The Folger Shakespeare Library is already a property of no inconsiderable value. Its building will soon be one of the sights of the national capital; its book collection is obviously destined to become a Mecca for scholars, and its museum and theatre instruments of public instruction. But there is one more question to be asked. Can an institution so dedicated, and supported by the most munificent bequest ever made for the purpose of literary study and progress, be directed to the encouragement of contemporary letters as well as to the stimulation of research and criticism? Can it serve to make evident that the spirit of Shakespeare is continued down to our own day by the work of original writers no less than by the activities of actors, editors, and commentators?

We are dealing now with a conception for which there is no precedent, with an ideal that may be realized more through subtleties of emphasis and the spirit in which things are done than through any specific acts. It would be easy to cut off a Shakespeare memorial from the living current of literature, to close the circuit and consider it a monument to what has been rather than to what may be again. When books become precious possessions, it is possible for the curators to forget that the values they are guarding are not implicit in the volumes as physical objects, that to preserve paper and bindings is not all that is required in treasuring up the lifeblood of a master spirit.

If it is hard to go beyond the idea of a Shakespeare library as a repository of priceless possessions, it is even more difficult to avoid making it the preserve of an unmellowed, fiercely specialized scholarship which views literature merely as an excuse for historical fact finding, textual emendation, and critical footnotes. All these things should, of course, be done, but with a sense that they are no more than preliminaries and appendages to literary study, that the task of scientific investigation is always secondary to the work of original creation. An institution founded for the promotion and diffusion of knowledge in regard to Shakespeare, and with the line ‘For wisedomes sake, a word that all men love’ written upon its frieze, should not be unmindful of the noble aims of scholarship as defined for the Elizabethan age by Sidney: ‘This purifying of wit, this enriching of memory, enabling of judgment, and enlarging of conceit, which commonly we call learning, under what name soever it come forth, or to what end soever it be directed, the final end is to lead and draw us to as high a perfection as our degenerate souls, made worse by their clayey lodging, can be capable of.’ The clarification of judgment and direction of sympathies which supreme poetry effects should not be lost sight of in a concern for remedying the defects of Elizabethan printing. It was through Emerson that Mr. Folger learned to honor Shakespeare above all other writers, and no words of Emerson’s could more suitably be inscribed in the paradise of ‘the restorers of readings, the emendators, the bibliomaniacs of all degrees’ than his saying, ‘Shakespeare was not made by the study of Shakespeare.’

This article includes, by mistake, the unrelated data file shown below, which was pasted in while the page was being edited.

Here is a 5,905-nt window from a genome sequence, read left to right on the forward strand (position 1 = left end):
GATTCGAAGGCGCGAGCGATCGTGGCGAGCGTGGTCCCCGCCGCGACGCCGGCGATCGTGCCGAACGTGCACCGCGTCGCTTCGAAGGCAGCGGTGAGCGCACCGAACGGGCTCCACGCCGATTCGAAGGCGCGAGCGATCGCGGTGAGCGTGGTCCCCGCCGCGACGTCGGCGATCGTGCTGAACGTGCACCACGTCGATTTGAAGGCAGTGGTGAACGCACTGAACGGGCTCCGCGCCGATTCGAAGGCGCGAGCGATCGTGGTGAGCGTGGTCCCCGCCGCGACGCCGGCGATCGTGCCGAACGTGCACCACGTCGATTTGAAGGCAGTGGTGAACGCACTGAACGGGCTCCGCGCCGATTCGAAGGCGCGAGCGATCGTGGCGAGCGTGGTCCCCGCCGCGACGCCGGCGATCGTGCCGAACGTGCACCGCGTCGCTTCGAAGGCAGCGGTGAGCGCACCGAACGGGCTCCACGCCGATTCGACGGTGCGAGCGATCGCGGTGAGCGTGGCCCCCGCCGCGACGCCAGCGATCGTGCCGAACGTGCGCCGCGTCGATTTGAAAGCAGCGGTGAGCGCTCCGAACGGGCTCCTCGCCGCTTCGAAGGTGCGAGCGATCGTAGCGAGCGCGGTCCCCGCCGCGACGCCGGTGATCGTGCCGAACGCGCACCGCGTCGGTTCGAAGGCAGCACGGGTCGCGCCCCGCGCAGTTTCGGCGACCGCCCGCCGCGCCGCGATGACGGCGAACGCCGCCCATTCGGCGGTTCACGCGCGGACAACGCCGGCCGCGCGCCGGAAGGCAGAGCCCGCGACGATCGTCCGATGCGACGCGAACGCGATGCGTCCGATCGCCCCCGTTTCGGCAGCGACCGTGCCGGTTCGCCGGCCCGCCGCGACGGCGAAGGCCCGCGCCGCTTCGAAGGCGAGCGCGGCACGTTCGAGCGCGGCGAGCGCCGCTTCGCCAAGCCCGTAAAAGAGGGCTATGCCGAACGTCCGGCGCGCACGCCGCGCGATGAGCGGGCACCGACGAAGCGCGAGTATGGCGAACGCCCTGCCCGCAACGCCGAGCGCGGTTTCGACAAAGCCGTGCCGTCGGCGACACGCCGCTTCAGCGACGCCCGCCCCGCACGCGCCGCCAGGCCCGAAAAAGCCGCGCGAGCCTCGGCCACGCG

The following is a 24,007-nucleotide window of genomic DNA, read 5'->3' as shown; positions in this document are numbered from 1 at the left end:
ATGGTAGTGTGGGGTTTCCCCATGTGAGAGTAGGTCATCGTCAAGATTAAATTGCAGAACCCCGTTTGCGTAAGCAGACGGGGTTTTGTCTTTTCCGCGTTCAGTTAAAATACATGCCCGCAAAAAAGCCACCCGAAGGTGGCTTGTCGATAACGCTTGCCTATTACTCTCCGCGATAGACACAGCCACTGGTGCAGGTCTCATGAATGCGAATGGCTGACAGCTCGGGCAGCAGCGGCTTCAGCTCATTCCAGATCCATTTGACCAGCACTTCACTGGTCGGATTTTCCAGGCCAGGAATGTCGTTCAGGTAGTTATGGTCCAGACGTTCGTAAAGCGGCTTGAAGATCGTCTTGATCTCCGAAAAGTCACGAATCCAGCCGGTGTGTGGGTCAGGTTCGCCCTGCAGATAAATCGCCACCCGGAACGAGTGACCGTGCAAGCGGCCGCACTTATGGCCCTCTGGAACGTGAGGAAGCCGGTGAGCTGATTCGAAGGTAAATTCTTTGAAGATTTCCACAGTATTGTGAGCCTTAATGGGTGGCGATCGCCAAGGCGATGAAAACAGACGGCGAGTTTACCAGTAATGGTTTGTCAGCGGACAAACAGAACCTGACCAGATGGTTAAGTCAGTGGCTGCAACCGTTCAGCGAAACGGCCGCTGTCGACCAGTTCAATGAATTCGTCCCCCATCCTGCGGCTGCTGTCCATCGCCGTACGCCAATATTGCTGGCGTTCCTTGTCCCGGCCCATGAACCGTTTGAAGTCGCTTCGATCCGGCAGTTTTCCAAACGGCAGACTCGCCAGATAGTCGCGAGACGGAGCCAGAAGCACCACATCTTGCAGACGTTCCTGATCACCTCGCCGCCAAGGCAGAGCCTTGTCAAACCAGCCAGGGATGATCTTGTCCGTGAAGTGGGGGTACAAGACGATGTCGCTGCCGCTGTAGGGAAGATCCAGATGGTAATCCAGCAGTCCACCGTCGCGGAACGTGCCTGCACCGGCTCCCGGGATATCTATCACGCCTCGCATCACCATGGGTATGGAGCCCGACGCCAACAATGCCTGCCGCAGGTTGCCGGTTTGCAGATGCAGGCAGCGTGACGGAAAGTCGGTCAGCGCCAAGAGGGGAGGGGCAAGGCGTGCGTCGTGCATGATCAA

One who loves books according to the letter may readily retort: ‘True, but since by no conceivable alchemy can I be made like Shakespeare, I take it that the work I am fitted to do is other than his. My purpose is to discover what the poet actually wrote and what his words mean. I command the texts and firmly believe that I can tell what lines he set down, and how they were probably punctuated, better than he could do himself if he were here to-day and had to trust his memory. This library provides me with the tools appropriate to my trade; just as the scientist belongs in the laboratory, so I belong here.’

The research scholar has his rights, even when he puts them low, and there is no danger that the importance of his work will not be appreciated at the Folger Library. The danger is rather that the business of technical scholarship will be overdone and the claims of contemporary letters ignored. But in a large sense the writer of imaginative literature is the true inheritor of the Shakespearean tradition, while the textual and critical student is perpetuating the tradition of Scaliger. It would not be inappropriate if recent poetry, discriminatingly chosen, were sometimes read in the Folger Theatre and thus given the prestige of association with Shakespeare’s memory.

We are inheritors both of what Shakespeare accomplished and of what he left undone. In the long gallery of his characters, beside those whose names and natures are as familiar to us as our closest friends’, are figures that he merely touched upon in passing, whose names are mentioned but who never appear bodily upon his scene: that fellow of infinite jest and merriment whose bones lie in the graveyard at Elsinore; the Lady Rosaline who so keenly discerned the shallowness of Romeo’s infatuation for her; Kate, the tough girl of the rollicking catch, who would n’t love a sailor; old Double, who drew a good bow, as Justice Shallow tells us, until time drew a better against him; Mariana’s brother Frederick, the great soldier who miscarried at sea; the maid called Barbara from whom Desdemona learned her ‘willow’ song; and

Stephen Sly, and old John Naps of Greece,
And Peter Turph, and Henry Pimpernell.

We know what insights into the paradox of life the poet revealed through his Hamlet, Lear, Falstaff, Brutus, Prospero; but what he might have added through these whose faces flicker for but a moment in the lucid mirror of his mind, whose stories are hinted but untold, is forever lost to us save as poetry recovers it. To forward the work of imagination in interpreting human nature from age to age would be the worthiest function of a Shakespeare memorial. If that can be done, the Folger Library may come to be a kind of embassy to the people of the United States from the ‘realms of gold’ where others besides Shakespeare have traveled.